Well-executed technical SEO means making your website crawlable. An HTML sitemap is the key to success. Search engines read your sitemap and use it to crawl your site — meaning they send a bot to the webpage to “read” it. Google bot and other search engine crawlers then determine what’s on that page.
This is the first step in getting your page to show up in search results. Basically, the HTML sitemap helps search engines categorize your website, making it more accessible for search engines and humans alike. Below, we explain just what a sitemap is and how to create one.
What Is an HTML Sitemap?
An HTML sitemap is a file that lists all the important pages of your website that you want search engines like Google and Bing to index. Indexing refers to how search engines gather your landing pages and store them in their database. The search engine refers to this database to respond to user search engine queries. If a homepage is not indexed, it can’t be found and won’t rank in search engine results.
The sitemap doesn’t just list the pages on your website. It also contains information about each page, such as when it was created and last updated and its significance relative to the website’s other pages. Creating a sitemap is a critical first SEO step for new websites. However, even if you have an older website, it’s worth making a sitemap.
Google recommends sitemaps for large websites of more than 500 pages, but most experts agree it’s worth establishing a sitemap as soon as you create a website.
Why? Your website isn’t stagnant. It’s constantly evolving. For example, if you have a blog, you’re probably adding new pages every week. As you add pages, having a sitemap will make it easier for search engine robots to find and categorize those pages.
HTML Sitemap vs. XML Sitemap: What Is the Difference?
There are two main types of sitemaps: HTML and XML. Hypertext markup language (HTML) and extensible markup language (XML) are two coding languages used to create webpages.
When it comes to sitemaps, the main difference is that HTML sitemaps focus on making the website more user-friendly for humans, while XML sitemaps are written solely for search engine spiders (crawlers).
Benefits of an HTML Sitemap
Given that search engine spiders prioritize XML sitemaps for fast crawling, you might wonder why you should bother with an HTML sitemap. After all, the spiders are what determine how and if the page is indexed and ranked.
However, don’t forget that Google also factors in user experience when ranking websites. By showing the search engine giant an HTML sitemap, you demonstrate your website’s user-friendly functionality.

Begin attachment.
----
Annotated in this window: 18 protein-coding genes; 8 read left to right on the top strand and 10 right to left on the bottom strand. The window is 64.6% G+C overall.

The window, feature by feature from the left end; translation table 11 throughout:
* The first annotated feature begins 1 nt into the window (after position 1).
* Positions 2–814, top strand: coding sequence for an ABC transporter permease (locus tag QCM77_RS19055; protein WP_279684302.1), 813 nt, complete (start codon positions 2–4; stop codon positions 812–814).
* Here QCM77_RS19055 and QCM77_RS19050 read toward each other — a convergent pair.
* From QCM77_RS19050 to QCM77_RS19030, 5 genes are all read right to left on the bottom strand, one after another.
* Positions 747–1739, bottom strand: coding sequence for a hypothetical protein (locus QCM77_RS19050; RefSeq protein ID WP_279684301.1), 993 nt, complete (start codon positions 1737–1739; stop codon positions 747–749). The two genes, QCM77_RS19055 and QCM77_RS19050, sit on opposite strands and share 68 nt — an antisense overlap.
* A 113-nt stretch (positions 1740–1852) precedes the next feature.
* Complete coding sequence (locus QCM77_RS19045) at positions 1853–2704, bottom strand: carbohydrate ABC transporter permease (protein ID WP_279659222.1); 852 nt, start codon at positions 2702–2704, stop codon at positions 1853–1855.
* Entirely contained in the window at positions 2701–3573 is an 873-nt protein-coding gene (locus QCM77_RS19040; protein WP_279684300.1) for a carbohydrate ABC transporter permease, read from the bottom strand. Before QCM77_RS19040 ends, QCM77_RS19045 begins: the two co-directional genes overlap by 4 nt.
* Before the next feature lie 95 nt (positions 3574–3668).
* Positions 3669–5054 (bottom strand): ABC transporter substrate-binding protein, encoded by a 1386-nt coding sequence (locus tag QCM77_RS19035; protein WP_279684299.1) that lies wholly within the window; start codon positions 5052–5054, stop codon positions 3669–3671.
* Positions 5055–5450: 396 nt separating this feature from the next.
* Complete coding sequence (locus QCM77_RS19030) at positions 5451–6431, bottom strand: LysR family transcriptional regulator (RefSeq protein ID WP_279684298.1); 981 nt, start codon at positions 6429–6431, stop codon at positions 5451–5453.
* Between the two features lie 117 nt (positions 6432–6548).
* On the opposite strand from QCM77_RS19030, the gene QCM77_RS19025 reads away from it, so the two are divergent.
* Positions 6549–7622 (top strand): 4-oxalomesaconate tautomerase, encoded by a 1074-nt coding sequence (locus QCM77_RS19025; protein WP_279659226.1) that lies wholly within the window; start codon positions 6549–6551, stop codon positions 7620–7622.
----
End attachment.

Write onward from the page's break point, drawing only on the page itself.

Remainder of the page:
Aside from making your website more user-friendly and improving its SEO ranking, an HTML sitemap has other benefits:
Organize large websites: The sitemap essentially serves as a directory for all webpages, allowing users to quickly find what they’re looking for.
Make it easier for search engines to categorize your content: To properly rank your content, search engines need to know what it’s about.
Easily add new content to dynamic sites: Sitemaps are critical for websites that change frequently. When you add a page, a look at your sitemap tells you where it logically fits.
Find internal linking opportunities: Your sitemap also allows you to quickly identify internal links, which are also critical to improving SEO.
Identify areas to improve site navigation: You can also use your sitemap to see how you can improve your website’s overall navigation. This can be handy if you have an older site with a lot of archived content that isn’t well organized.
How Do I Make an HTML Sitemap?
Talk of a markup language like HTML might make you think, “I’m not a coder!” and immediately write off the possibility of creating an HTML sitemap. However, it’s very easy to create a sitemap, and you don’t have to be a coding whiz. There are two ways to make a sitemap: using a CMS plug-in or manually.
Whichever route you choose, once your sitemap is complete, submit your sitemap to Google Search Console for indexing. Input your domain and verify ownership, as directed by Google.
You can then access a search console dashboard. On the left-hand side, you’ll find a “Crawl” section. Click on “Sitemaps” and “Add/Test Sitemap.” The tool will flag any errors.
Once these are fixed, click submit, and Google will ensure your website is indexed.
Use a Plug-In With Your CMS
Create a new page for your website labeled “Sitemap.” Then, follow the plug-in instructions to add the HTML shortcode to the page. Publish when you’re done.
Add a New Page Manually
If your site is smaller (100 pages or fewer), you can create a sitemap manually. Make a list of all the links on your website and organize them according to pages and subpages. You can also use the sitemap generator XML-Sitemaps.com.
What Does an HTML Sitemap Look Like?
Are you still confused about sitemaps? Seeing an example of one can clarify matters. Here is a peek at the sitemap for Target Careers:
Here is a look at the Burger King Canada sitemap index. It’s broken into two sections, one for food and the second one for corporate/operational topics, like legal and careers:
Source: Burger King Canada